Broker Check

Raised Interest Rates

| January 10, 2016
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Last month the Federal Reserve (FED) raised interest rates for the first time in almost 10 years. Leading up to and following the interest rate increase, the stock market has been very volatile. Interest rates increases along with volatile markets can create timidity among investors.

Historically speaking, once the FED decides to raise interest rates, they usually continue to rise in the months following. The realization that interest rates are going to keep rising can very easily scare the investing public. With higher rates, some investment products are going to be more sought after than others.

For example, bonds and U.S. Treasury products will become more popular among investors because the interest payments received from bonds will increase. However, stocks, which have been the best hedge against inflation, lose much of their purchasing power because returns from your stock investments could exceed inflation. Due to these variables, a combination of stocks and bonds should always be present in your portfolio.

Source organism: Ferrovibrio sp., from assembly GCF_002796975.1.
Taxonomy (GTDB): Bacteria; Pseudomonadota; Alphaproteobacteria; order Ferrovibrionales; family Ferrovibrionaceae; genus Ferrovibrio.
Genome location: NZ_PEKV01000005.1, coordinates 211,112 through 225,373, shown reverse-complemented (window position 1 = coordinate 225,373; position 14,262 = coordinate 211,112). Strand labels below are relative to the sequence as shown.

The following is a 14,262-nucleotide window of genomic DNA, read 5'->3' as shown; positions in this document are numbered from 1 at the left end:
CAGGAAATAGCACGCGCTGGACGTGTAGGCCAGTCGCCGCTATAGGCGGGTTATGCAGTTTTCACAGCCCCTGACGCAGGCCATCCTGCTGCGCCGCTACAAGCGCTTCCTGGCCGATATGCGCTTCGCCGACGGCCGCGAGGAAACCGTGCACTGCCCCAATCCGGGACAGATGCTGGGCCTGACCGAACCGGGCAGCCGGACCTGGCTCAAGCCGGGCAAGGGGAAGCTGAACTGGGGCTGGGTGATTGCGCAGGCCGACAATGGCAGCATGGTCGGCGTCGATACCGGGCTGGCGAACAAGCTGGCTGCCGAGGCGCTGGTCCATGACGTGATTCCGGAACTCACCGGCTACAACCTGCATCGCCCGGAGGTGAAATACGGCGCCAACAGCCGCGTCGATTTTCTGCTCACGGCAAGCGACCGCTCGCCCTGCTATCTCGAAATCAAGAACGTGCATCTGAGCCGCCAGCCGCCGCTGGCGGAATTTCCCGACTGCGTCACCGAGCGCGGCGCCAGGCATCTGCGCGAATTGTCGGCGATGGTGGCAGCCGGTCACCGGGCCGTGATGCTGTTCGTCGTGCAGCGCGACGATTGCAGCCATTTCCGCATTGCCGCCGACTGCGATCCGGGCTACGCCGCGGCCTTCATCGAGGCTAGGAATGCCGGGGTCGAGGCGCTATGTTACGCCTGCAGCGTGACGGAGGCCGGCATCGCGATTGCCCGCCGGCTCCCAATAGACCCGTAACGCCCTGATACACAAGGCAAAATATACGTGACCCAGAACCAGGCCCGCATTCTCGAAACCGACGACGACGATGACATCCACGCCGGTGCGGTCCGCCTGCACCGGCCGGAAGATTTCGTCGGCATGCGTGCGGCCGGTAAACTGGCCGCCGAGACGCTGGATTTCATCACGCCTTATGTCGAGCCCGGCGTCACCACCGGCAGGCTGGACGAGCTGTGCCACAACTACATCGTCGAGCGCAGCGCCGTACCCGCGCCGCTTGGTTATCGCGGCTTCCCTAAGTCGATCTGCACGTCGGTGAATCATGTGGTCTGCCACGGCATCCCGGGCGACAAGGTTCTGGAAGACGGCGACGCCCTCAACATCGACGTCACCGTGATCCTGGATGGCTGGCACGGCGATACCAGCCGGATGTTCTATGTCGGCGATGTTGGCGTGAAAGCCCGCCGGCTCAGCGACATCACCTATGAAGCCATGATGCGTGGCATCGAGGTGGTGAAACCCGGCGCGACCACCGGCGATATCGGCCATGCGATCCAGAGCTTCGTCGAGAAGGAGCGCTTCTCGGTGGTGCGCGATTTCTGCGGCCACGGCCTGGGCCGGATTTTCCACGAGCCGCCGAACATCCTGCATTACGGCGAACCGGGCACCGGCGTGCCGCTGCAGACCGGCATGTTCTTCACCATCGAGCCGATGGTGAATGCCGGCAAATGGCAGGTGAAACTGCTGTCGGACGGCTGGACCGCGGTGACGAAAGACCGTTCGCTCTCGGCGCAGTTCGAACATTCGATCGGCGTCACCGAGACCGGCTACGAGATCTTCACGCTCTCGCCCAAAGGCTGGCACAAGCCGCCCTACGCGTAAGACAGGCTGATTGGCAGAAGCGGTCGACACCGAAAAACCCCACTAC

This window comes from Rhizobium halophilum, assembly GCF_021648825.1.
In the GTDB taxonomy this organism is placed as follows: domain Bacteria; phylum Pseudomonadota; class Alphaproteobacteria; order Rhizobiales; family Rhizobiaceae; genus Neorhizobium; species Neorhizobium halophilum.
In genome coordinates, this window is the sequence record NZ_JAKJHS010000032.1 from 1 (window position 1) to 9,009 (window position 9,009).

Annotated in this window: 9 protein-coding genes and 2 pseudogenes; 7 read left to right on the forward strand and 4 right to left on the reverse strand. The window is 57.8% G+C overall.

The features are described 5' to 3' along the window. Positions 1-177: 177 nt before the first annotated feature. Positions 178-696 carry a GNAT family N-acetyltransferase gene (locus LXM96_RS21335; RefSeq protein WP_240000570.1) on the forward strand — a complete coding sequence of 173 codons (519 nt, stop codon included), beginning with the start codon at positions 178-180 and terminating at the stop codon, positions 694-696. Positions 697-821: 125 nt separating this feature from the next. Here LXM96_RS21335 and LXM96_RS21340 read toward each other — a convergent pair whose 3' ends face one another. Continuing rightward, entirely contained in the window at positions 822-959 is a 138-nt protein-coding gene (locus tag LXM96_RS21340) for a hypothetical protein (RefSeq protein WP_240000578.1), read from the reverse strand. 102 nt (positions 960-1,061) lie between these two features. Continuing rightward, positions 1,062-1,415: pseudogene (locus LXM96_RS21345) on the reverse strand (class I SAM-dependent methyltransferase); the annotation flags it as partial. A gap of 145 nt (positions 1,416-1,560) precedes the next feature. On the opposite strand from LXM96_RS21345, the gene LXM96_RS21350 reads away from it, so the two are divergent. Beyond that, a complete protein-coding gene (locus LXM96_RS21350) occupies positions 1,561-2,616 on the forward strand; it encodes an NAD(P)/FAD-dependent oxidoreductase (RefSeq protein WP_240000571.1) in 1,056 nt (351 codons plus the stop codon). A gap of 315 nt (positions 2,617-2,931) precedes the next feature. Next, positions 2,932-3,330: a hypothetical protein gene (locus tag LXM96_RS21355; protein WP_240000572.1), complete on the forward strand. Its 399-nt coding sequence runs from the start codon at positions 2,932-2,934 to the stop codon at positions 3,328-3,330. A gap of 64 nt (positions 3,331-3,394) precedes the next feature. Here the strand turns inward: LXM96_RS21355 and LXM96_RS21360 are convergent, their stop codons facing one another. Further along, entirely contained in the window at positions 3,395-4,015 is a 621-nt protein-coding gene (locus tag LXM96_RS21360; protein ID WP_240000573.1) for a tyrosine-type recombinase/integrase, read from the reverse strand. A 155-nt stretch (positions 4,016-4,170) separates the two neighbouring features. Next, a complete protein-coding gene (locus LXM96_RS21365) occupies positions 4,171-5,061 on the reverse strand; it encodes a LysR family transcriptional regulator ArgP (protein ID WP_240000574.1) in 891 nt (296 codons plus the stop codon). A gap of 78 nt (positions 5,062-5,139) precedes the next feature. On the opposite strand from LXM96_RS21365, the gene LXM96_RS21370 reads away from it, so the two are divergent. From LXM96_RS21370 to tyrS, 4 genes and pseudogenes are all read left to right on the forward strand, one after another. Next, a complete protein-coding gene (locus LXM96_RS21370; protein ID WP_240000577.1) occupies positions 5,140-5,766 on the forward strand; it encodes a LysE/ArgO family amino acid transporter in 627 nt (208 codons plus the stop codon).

Additionally, interest rates on loans will probably increase. If you want to buy a house or new car, a rise in interest rates will most likely mean a rise in the interest rates on those loans.

There is a benefit, however. There is now a possibility that your bank products (savings accounts, CDs, etc.) will have a higher interest rate. Instead of making the abysmally low return rate of the last few years, your interest on your savings account or CD could increase.

Historically, the two years that follow a rate increase have been good for investors and the stock market. It seems, for the time being, that more interest rate increases are in our future. There are advantages and disadvantages to an increase, and being able to plan for these kinds of situations is crucial. Consult with your financial advisor to discuss your options.

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